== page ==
The splendor and sparkle of the diamond has inspired us for generations; their rarity, value and the way they delicately reflect light. Whether they’re worn as status symbols, bought as investments or emblems of endless love, diamonds are still the most prized stone in the world.
The tale of the Taylor-Burton diamond is glamorous to a fault. The story begins in 1966, when a 240 carat rough was found in the De Beers-owned Premier Mine in South Africa, the same mine that had produced the Cullinan and Golden Jubilee diamonds. It was snapped up by the American jeweler Harry Winston, who decided to make the larger half into a perfectly proportioned pear shaped diamond. Winston sold the diamond to Harriet Annenberg Ames, sister to billionaire publisher and diplomat Walter Annenberg, who planned to wear it as a ring, but felt too conspicuous wearing such a huge stone in her native New York City. Ames didn’t keep it for long, putting it up for auction in 1969. When Elizabeth Taylor and Richard Burton heard about the upcoming sale, they had to see the stone, so it was flown to Gstaad where the couple were holidaying.
Burton set his ceiling price at $1 million, and had his lawyers bid via telephone from London. Despite his efforts, the winning bid, $1,050,000, came from Robert Kenmore representing Cartier, who outbid Burton, Greek shipping magnate Aristotle Onassis and the Sultan of Brunei. A proviso of the sale stated that the diamond’s buyer could name the diamond, so naturally the stone was christened the Cartier Diamond. It’s reported that Richard Burton, livid not to have won the diamond, had his lawyer contact Cartier the very next day to buy the gem. Robert Kenmore did indeed agree to sell it to Burton, for an undisclosed amount, but on the condition that Cartier was able to display it in store before it was handed over to the couple. Over 6,000 people a day flocked to Cartier’s Fifth Avenue store to see the celebrated stone, now of course named the Taylor-Burton Diamond. Shortly afterwards the diamond was delivered to the couple on their yacht in Monaco, where they were anchored to attend Princess Grace’s 40th birthday. Taylor wore the legendary 69.42 carat diamond on a double strand necklace of smaller diamonds for the first time in public at Princess Grace of Monaco’s party.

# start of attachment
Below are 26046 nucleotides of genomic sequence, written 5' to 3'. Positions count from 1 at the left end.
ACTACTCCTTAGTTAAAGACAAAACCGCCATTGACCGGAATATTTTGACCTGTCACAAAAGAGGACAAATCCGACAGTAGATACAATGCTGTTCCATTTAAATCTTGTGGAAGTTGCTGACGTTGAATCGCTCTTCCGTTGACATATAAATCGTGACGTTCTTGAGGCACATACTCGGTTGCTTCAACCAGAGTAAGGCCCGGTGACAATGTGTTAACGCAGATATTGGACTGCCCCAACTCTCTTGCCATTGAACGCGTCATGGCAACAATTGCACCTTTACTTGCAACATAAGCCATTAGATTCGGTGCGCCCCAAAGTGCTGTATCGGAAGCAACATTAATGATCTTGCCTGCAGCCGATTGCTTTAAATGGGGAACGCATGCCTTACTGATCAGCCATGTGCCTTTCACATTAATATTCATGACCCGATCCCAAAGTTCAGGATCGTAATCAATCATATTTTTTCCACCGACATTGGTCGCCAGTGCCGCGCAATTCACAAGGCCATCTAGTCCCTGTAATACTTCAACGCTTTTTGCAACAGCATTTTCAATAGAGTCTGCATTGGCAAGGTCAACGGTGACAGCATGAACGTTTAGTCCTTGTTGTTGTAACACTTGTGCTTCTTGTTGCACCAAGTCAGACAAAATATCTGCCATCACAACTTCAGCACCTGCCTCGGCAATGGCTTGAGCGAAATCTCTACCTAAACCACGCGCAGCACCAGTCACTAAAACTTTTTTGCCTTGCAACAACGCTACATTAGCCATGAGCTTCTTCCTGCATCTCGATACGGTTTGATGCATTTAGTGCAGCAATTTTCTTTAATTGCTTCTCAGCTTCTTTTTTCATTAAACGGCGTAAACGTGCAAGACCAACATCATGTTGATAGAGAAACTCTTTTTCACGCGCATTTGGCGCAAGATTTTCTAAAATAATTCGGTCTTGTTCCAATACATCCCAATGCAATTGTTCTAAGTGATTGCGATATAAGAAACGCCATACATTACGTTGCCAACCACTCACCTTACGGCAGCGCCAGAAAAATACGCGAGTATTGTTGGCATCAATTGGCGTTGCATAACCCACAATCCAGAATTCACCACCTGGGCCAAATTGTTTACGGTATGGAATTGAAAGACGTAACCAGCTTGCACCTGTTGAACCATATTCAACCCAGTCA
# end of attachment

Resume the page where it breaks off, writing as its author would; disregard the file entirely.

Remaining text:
Over the years, the diamond has continued to be a treasure, be it in the form of a sparkling solitaire or set in a delicate tennis bracelet. If you, like so many around the globe, have a soft spot for the April birthstone, here are 37 jewelry pieces worth investing in this month.
Originally published in Tatler.com